The final book in William Ritter’s Jackaby series, The Dire King, sees our heroes fighting their greatest battle yet.
Entries tagged: FaeriesBook Report Book Report
Sarah J. Maas’ A Court of Wings and Ruin has us (once again) looking for one-way tickets to Velaris.
The promising plot of Laurie Forest’s The Black Witch is overwhelmed by the book’s problematic themes.
S. Jae-Jones weaves a lush melody of love and loss in her debut novel, Wintersong.
Things get heated in The Burning Page, the third book in Genevieve Cogman’s The Invisible Library series.
Lisa Maxwell crafts us a sexy, tragic hero in Hook, but, alas, doesn’t bring the swoon in her Pan retelling, Unhooked.
The second book in Genevieve Cogman’s Invisible Library series, The Masked City, turns the tired “damsel in distress” trope on its head.
Get to know more about 926 Augur Lane’s resident specter—and the evil that lurks in the shadows of New Fiddleham—in Ghostly Echoes, the third book in William Ritter’s Jackaby series.
Sarah J. Maas’ A Court of Mist and Fury turns Prythian's ways (and reader’s emotions) on their heads.
Hannah Moskowitz’s A History of Glitter and Blood takes a look at what individuals will do in times of war, and what it might be like for your friends to list your species at the top of their “fave meals” list.
Sarah J. Maas’ latest book, A Court of Thorns and Roses, is a faerie book filled with action, adventure and some serious swoon.
Ryan Graudin's sequel to All That Glows—All That Burns—upps the action and brings new life to familiar (to Arthurian scholars, at least) characters.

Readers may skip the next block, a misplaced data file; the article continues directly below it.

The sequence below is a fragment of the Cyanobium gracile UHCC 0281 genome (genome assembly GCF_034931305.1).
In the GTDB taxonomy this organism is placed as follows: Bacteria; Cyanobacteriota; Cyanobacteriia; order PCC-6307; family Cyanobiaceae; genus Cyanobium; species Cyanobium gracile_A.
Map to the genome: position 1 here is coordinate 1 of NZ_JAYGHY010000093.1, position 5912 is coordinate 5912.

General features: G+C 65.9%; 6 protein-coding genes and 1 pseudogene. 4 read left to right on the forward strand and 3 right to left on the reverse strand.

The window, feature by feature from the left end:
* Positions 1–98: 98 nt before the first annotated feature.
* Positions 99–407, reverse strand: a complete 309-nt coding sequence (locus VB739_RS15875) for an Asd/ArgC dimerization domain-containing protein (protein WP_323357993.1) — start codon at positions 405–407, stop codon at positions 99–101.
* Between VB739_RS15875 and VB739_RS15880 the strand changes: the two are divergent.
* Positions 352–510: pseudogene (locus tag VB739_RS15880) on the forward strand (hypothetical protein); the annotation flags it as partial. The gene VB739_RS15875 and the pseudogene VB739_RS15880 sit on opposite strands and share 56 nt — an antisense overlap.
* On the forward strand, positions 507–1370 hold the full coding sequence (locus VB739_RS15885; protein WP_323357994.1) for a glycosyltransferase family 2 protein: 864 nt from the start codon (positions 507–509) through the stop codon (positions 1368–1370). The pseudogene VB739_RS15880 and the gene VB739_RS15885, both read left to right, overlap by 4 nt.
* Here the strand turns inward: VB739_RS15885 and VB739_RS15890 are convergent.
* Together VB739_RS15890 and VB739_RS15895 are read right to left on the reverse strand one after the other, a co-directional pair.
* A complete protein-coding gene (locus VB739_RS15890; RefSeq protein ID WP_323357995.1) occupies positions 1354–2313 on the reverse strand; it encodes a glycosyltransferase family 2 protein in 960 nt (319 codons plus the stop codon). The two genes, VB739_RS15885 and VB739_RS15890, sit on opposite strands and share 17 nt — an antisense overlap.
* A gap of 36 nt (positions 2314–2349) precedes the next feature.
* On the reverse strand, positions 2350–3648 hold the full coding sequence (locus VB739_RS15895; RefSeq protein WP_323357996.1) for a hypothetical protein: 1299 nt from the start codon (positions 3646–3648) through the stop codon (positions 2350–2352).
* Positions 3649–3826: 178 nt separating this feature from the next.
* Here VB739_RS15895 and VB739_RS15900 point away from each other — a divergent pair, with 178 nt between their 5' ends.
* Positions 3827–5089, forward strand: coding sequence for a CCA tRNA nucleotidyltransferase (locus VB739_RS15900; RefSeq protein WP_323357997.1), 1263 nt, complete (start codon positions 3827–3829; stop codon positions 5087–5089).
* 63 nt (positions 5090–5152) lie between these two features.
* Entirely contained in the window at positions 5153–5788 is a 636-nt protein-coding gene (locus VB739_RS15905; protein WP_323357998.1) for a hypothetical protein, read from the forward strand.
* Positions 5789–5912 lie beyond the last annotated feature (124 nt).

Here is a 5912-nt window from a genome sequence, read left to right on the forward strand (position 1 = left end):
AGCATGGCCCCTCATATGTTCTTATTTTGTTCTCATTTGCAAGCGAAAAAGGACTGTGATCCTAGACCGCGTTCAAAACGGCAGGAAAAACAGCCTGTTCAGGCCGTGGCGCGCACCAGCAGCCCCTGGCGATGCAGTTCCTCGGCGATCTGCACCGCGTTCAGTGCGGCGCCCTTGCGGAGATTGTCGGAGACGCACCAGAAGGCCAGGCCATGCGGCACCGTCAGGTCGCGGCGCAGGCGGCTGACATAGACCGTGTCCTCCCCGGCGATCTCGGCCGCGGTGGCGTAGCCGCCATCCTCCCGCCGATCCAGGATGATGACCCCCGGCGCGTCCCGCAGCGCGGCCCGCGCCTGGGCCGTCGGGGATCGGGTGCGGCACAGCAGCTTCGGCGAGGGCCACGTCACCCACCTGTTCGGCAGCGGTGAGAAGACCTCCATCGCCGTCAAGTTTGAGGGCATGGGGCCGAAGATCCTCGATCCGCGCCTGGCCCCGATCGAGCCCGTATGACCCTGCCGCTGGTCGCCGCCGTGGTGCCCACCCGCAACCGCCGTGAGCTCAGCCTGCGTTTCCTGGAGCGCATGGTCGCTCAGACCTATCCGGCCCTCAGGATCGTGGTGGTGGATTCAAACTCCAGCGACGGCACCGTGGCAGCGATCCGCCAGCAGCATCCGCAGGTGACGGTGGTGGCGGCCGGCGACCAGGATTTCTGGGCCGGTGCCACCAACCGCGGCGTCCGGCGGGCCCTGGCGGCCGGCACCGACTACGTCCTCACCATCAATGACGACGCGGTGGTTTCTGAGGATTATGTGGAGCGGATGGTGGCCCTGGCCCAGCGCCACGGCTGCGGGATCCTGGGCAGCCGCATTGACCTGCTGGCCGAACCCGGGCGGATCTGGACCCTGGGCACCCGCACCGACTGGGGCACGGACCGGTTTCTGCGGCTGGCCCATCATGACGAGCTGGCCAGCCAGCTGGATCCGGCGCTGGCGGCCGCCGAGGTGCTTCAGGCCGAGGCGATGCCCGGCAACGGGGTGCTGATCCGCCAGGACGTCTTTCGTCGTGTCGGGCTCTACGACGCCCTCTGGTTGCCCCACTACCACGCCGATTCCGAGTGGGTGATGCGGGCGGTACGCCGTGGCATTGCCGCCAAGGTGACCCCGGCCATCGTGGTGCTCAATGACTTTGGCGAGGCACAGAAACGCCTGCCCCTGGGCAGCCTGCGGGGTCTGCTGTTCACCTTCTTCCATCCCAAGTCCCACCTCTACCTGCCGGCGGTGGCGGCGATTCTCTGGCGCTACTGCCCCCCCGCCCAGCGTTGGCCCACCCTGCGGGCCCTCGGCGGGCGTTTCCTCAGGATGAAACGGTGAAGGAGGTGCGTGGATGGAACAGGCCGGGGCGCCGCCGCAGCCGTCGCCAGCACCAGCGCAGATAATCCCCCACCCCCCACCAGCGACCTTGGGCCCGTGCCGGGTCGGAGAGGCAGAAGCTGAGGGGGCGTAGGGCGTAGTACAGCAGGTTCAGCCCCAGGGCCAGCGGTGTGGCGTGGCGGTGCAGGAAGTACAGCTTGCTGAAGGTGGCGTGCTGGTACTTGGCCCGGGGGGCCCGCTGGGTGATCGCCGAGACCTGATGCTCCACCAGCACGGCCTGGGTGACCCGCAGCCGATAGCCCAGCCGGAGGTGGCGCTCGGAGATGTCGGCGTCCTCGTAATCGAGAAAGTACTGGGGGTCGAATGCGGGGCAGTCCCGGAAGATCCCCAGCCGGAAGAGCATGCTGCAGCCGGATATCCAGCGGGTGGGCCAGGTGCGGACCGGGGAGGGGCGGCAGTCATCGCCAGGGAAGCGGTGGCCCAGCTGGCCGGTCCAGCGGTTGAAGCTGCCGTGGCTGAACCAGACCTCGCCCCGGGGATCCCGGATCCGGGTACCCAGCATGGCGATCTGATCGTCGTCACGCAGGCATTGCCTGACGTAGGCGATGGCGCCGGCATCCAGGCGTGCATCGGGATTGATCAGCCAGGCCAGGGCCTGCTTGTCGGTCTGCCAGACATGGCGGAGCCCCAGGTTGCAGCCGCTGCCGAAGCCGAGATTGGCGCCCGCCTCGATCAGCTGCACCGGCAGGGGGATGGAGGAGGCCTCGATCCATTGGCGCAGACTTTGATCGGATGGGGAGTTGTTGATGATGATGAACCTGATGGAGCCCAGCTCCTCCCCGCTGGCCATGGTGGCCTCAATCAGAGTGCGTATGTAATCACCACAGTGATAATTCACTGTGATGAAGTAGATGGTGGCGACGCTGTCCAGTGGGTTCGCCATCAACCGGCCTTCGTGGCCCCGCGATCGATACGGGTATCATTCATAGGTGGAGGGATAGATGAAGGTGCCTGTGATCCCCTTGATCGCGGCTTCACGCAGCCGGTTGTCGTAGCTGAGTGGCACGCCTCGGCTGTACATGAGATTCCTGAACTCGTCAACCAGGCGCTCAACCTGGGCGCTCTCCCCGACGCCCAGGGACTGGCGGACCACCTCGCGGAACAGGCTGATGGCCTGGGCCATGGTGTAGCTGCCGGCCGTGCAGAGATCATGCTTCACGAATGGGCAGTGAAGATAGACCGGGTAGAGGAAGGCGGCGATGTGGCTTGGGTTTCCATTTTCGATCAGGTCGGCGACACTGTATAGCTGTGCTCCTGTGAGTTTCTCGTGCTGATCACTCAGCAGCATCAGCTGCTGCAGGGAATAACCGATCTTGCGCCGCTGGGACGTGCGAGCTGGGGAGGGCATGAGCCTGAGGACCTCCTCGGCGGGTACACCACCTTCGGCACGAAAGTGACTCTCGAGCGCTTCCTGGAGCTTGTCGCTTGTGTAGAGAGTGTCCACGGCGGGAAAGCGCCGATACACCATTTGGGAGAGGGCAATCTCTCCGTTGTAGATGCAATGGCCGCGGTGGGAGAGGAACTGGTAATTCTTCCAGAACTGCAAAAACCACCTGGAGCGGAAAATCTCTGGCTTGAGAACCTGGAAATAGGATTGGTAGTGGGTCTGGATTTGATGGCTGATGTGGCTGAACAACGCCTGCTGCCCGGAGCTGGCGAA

Hate faerie books? Holly Black's latest novel will magically change your mind.
Claire Legrand’s Winterspell, a retelling of The Nutcracker, takes Clara’s magical Christmas dream to a whole other world.
Katherine Harbour's Thorn Jack is a modern retelling of the Scottish folk tale Tam Lin.
Mandy C. is totally enamored with the story of the red-haired, faerie killing, Buffy-like main character in Elizabeth May’s The Falconer.
Ryan Graudin mixes ancient royalty—the Fae—and modern royalty—an English prince—in her new novel All That Glows.
Jenny reviews Catherine Fisher's Obsidian Mirror, a book about time travel, corruption, revenge and... faeries?
Jenny says goodbye to the Wings series with Aprilynne Pike's Destined.
A review of Don't Breathe a Word by Jennifer McMahon, which Erin finds to be simultaneously terrifying and compelling.
This ain't no Cinderella Story: Megan reviews Ash by Malinda Lo, a neat take on a classic tale.
A review of Aprilynne Pike's Illusions. If only Jenny could use a Forget-Me-Now to cure her of the Wings series.
Jenny gets real with a faerie book (?!), Extraordinary by Nancy Werlin.
Jenny reviews Ballad by Maggie Stiefvater, in which narrator duties shift to the Duckie from the first installment of the Books of Faerie.
Posh discusses her YA deal breakers, aka things that make her pull a Fred Savage and refuse to read a book.
Maggie Stiefvater's Lament (from the Books of Faerie) wasn't really memorable for Jenny.
Posh had fun, but Julie Kagawa's The Iron King (an Iron Fey book) could not un-Fred Savage faerie books for her.
Aprilynne Pike's Wings series continues with Spells, delving further into faerie lore. Plus: trolls!
Meghan reviews Perchance to Dream, the second installment in Lisa Mantchev's Theatre Illuminata series, with a way to reinvigorate rail travel (hint: PIE TRAIN).
Jenny wasn't completely captivated (sorry) by Carrie Jones' Captivate (a Need book), but it nicely sets up the next installment.
Jenny found Wings (a Wings Series book) by Aprilynne Pike to be a bit bland (Ann?), but the Mysterious Loner Faerie kept her interest.
In Eyes Like Stars by Lisa Mantchev, Bertie is torn between a hot pirate and sex personified. (And that's a problem, why?)
Jenny finds her favorite leading lady of the year in Need by Carrie Jones.